If you know me at all, you know I bumble around a lot. Usually I emerge unscathed, but sometimes I do something completely embarrassing that forces me to take a look at myself and at all the feels I usually bury deep inside.
This is one of those times.
Not too long ago, my beautiful cousin, who is getting married to a wonderful man (well, I've not met him, but I trust her), posted this article on my Facebook feed.
Now, it's no secret that weddings are a teensy bit of a sore spot for me, what with my own being a ten-minute ceremony in the JP's apartment while the nurses in the maternity ward looked after our six-day-old premature twins. (In our defense, it was supposed to be a shotgun wedding proper. The girls just had other ideas.)
But, I'm a bigger person than someone who would hold someone else's wedding against them. No, I swear I am!
It wasn't that. It was the article itself.
I can't explain to you how overjoyed I am that my cousin is finally tying the knot with someone she loves and cherishes and that she has waited to give up her virginity until now. Because that's how she wanted to do it. That is what she believes in, and that is her right. I couldn't be prouder.
Apparently, though, people make fun of other people for not having sex. People look down on other people for not having sex. Having never had that issue myself (clears throat), I didn't know that.
But Mr. Steven Crowder let me know. And he let me know in a big way. And I felt bad for my cousin. I thought, "Jeez, who are these dicks who would try to cheat a person their happiness because they chose to do things a different way? That must suck. Can't we just stay out of each other's bedrooms at least."
Then I got to this line: "When people do marriage right, they don’t complain so much, and so their voices are silenced by the rabble of promiscuous charlatans, peddling their pathetic world view as “progressive.”"
Crowder goes on to call me a floozy, a harlot, and in another piece the "comedian" has written, a concubine.
And I'm here with my jaw on the floor, thinking, man, Steven Crowder, I didn't even know who you were, but I was happy for you and your new wife. I mean, congratulations and all. I was just over here having my sexy times...could you not call me names, though?
And I stewed. And I thought about it. And I posted the article to some close friends to get their imput.
And I self-righteously decided that I was angry with the article because it prevented me from sharing in my cousin's happiness because I couldn't like a status attached to that tripe.
Yeah, right. Good try, self.
A friend of mine then sent me this article, by Jezebel.
God, I love Jezebel. I want to work for Jezebel. Seriously.
As far as the article is concerned, I was mildly disappointed, because I think they could have done a much better job responding to the article by Fox point by point. The gif parade only pretty much proves Crowder's point. (Though I totally laughed at Harry Potter picture and at the last gif where the guy is calling himself a comedian.)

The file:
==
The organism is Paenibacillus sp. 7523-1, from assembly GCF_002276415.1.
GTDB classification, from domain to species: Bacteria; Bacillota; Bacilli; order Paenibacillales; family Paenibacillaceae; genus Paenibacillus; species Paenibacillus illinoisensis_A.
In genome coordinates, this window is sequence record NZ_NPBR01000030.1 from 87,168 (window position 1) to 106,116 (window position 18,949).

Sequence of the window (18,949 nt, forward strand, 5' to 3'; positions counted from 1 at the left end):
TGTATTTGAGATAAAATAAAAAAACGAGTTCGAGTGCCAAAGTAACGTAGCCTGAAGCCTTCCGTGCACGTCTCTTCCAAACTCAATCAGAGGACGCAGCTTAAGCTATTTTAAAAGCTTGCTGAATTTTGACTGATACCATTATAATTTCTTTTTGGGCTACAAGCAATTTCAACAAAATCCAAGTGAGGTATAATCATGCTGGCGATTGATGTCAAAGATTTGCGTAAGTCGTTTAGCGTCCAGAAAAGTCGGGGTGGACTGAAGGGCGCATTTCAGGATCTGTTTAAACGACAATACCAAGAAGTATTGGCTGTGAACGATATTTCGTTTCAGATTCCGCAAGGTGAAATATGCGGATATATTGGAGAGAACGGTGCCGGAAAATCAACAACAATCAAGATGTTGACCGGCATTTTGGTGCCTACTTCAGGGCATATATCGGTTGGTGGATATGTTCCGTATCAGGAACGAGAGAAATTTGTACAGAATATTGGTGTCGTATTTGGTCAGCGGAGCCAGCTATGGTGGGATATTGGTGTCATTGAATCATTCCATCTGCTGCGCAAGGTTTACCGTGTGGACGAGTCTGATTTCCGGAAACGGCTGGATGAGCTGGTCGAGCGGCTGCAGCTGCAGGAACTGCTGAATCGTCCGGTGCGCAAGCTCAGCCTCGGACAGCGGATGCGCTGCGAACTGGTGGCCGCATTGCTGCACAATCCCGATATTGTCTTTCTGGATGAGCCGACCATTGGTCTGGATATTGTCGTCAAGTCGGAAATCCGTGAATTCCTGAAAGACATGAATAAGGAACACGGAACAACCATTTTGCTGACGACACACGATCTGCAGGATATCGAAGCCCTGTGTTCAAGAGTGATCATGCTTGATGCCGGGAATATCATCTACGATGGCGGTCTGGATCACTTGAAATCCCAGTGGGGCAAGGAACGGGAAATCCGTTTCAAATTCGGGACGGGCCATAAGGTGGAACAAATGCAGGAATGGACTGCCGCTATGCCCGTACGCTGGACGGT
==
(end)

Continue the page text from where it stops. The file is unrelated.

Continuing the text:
I posted it. I clicked share, and I posted it.
Here's where the bumbling and introspection comes in.
Later that night, after I'd gone to sleep, I received notice on my phone that my cousin's brother (also my cousin, but that would get confusing, no?) had posted something on my wall.
Guilt consumed me. Had I angered him? Hurt him? Insulted him in some way? Did he also think I was a harlot and a floozy? Oh God.
I ran down to my laptop as soon as I could and loaded up Facebook. I couldn't find the posting. I checked my junk email where I send my notifications. I couldn't find the notifications. I checked the little world icon up there. Nothing.
He deleted it, I thought. He posted something tearing me down, thought better of it because he's actually an awesome Catholic, and took it down.
Did I deserve it? I thought and mused. Yeah, kind of, I guess.
That was an asshole thing to post, knowing that my cousins firmly believe in marriage before sex. Did they think I was judging them? Because I wasn't. I do reserve judgement for Mr. Crowder. He is a douche. And he is a detriment to the Christian cause. Because articles like that do nothing but push people who were otherwise in quiet support or on the fence away. I know that I want nothing to do with a religion that calls all my friends names for their private dealings. But it's not the religion. It's that one person. (Okay, a bunch of people. But the ones on the other side are just as bad with the name calling.)
What was needed was an article that went like this: I waited to have sex until I got married and it was totally awesome! Here's why! Not, nyah nyah nah boo boo, you are a poo poo!
But anyway, back to me.
I was so overcome with shame, that I wrote my older cousin a personal message, explaining my actions, and asking for forgiveness. And that was hard.
What's harder is that I'm sure he looked at his inbox like, what the heck is wrong with Darlena?
Because he had sent me a request from SchoolFeed.
Guilt, people. I have it.
And does it matter to me that I didn't "do it the right way?" Not at all. Not in the slightest. I couldn't care less because my family is strong and right and good and I love both my daughters and my husband with a fervor I have never known before.
But I found out that it mattered to me that other people might severely judge me for the way my life unfolded. People close to me. Like my extended family.
And that's a good thing to know. Because now I can work on two things. 1) I can work on having thatnot matter to me. Because it shouldn't. And 2) I can give those close to me the chance to not be judgmental a-holes. It is absolutely unfair of me to assume that because a person did things a certain way in their life, that they would expect me to do the same and judge me for it. I can at least give them the benefit of the doubt.
I can at least be better than Steven Crowder.
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